Raising livestock in a struggling climate: A roundtable discussion
As the current economic challenges facing the UK are set to continue, many farmers have been left uncertain of how they will afford to run their businesses in coming months.
Calf rearer Joanne Pile of Cats Hill Farm was joined by Ben Barber from Synergy Farm Vets, Paul Bartholomew from Bart Agri, and Robin Hibberd of Hydor at Cats Hill Farm to discuss the problems they are faced with and the help they are seeking out.
What areas of business have been the most affected by the current cost of living and energy crisis?
Joanne Pile: “Currently my job is a solo role, it’s all down to me as the farm doesn’t generate enough money to employ any other staff. With the cost of energy rising, it’s become impossible to even think about taking anyone on.”
Ben Barber: “Farming communities have this admirable ability to be able to work all hours of the day, but this leaves them with a lack of work life balance. It really isn’t sustainable, and more people need to be aware of this so they can give people the support they need.”
JP: “But also as we push towards the more frequent use of technology, which for the most part is good, it really eats into my energy costs. For example, I use a machine to feed milk to the calves, but as soon as a calf steps into the machine to take milk, water has to be heated quickly which uses a lot of electricity. I’ve got solar panels and while they do help, they can only do so much.”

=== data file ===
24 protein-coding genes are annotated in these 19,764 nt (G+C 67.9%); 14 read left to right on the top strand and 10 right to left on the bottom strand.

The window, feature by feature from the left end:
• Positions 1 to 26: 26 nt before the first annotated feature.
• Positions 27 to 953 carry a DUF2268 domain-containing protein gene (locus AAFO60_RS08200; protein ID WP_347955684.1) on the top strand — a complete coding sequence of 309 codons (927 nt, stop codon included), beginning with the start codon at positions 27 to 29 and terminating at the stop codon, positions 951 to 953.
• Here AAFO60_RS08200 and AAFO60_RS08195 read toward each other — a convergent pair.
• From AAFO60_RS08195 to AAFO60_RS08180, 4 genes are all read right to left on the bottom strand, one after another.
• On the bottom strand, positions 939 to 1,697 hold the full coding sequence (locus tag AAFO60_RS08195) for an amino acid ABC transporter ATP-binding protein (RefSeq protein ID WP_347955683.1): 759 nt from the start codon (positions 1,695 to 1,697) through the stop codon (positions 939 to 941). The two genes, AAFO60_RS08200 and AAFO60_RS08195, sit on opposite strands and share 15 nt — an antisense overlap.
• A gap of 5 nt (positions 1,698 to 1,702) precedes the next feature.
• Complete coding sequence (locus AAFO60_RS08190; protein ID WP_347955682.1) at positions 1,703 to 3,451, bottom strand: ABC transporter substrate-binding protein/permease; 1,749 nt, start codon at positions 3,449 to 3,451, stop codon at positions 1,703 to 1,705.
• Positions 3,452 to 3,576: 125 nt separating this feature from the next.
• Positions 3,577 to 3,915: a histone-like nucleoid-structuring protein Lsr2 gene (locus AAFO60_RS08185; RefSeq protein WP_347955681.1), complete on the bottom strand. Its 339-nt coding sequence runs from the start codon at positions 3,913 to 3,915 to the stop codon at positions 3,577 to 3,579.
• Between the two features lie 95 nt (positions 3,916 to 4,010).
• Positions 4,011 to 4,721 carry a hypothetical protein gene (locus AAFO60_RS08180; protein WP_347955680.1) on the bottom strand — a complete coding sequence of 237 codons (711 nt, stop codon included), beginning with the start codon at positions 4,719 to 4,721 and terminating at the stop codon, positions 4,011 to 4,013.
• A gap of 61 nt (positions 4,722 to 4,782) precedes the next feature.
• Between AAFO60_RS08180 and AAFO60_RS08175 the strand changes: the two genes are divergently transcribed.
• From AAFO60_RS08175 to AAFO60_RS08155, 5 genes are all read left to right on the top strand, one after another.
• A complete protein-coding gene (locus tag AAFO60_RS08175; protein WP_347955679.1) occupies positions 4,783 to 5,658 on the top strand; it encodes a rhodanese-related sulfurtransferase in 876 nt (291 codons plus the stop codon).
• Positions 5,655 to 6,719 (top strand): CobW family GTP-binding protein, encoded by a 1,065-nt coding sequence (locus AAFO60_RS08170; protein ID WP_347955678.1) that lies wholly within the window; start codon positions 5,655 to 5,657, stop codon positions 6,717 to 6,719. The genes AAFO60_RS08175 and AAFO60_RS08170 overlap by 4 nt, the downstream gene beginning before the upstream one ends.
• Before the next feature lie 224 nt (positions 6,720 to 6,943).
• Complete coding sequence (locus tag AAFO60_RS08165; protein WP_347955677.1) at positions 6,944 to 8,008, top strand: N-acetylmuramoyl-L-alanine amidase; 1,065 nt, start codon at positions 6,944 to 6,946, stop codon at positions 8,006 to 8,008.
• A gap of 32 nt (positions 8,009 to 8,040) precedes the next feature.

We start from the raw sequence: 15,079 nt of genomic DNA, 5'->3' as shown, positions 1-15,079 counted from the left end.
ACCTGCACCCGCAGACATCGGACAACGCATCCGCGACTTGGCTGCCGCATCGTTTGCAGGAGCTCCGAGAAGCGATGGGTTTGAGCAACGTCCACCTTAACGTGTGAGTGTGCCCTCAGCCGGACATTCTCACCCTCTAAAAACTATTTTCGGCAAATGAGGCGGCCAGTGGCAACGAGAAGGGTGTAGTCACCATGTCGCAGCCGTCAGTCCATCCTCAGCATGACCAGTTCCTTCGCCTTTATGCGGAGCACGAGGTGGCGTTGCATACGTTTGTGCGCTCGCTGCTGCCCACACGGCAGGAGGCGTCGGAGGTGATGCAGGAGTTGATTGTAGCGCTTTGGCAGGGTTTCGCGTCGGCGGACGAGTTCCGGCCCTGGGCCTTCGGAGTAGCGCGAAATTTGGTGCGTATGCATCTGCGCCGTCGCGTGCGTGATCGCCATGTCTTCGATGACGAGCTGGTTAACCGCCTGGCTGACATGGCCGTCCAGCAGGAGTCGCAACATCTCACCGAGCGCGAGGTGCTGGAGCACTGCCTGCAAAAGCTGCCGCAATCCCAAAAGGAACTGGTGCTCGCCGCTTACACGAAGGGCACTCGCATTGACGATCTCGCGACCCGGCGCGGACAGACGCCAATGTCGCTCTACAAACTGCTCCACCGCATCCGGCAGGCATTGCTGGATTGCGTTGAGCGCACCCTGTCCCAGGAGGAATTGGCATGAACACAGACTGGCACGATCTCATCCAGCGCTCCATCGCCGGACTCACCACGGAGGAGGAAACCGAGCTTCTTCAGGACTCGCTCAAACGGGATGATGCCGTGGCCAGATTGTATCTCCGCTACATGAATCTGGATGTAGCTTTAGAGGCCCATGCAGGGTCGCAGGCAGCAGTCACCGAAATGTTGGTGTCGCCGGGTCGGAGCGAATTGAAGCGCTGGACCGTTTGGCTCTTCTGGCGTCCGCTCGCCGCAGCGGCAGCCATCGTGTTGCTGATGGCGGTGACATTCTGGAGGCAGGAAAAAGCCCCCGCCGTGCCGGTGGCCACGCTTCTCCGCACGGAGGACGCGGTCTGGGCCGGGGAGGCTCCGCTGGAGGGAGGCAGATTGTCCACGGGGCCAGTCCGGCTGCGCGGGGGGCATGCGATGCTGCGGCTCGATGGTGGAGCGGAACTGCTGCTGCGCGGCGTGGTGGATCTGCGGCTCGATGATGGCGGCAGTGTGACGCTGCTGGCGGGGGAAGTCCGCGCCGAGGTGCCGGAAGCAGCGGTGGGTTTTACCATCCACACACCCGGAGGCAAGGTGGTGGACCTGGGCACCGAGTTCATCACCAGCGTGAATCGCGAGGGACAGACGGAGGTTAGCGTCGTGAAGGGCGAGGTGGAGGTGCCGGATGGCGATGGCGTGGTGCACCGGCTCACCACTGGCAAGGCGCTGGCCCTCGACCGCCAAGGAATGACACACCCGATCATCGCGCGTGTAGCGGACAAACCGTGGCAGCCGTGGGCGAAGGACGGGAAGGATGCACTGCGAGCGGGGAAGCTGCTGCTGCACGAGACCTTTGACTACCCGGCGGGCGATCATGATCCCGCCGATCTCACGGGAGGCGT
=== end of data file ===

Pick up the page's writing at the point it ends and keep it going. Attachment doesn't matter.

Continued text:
Robin Hibberd: “From our side as manufacturers, we are trying to make everything as energy efficient as possible for farmers. This includes everything from our main fan solutions, but also ancillary products such as LED lights. However, if farmers can’t afford the capital to replace their lights, they’re losing money in an attempt to save money.”
Paul Bartholomew: “Joanne is the face of many heading into a challenging time, you need to be really invested to be farmer, it’s a full-time job and you can’t just ask the livestock to take a week off, they need 24-hour assistance.”
JP: We are also facing the threat of cheaper produce being shipped from abroad. It’s being farmed in ways that are regulated against over here, and of course given the current the climate people will choose to buy cheaper products against our higher quality meat.”
BB: “That’s another thing that consumers aren’t aware of. We have high standards when it comes to the welfare and ethics of our farming. So, to allow cheaper product to come in and undercut this just doesn’t seem right. But again, it brings it back to education.”
Raising the standards of livestock wellbeing on farms remains important during this time, what support or funding would you find useful?
PB: “Education and understanding are important factors that need improving. In particular, for those who grew up and work outside of the farming business. They need to understand the realities of farming and how much work farmers put into raising their livestock. But this is a two-way conversation and farmers need to start being more open.”
JP: “I think social media has really helped keep the conversation about the agricultural sector moving, but also helped highlight the importance of technology used in farming. More people are starting to understand the benefits it can bring to everyday farm life. All farmers want to do the best for their animals and at the end of the day if you don’t keep them healthy they aren’t going to pay you back in the long-run.”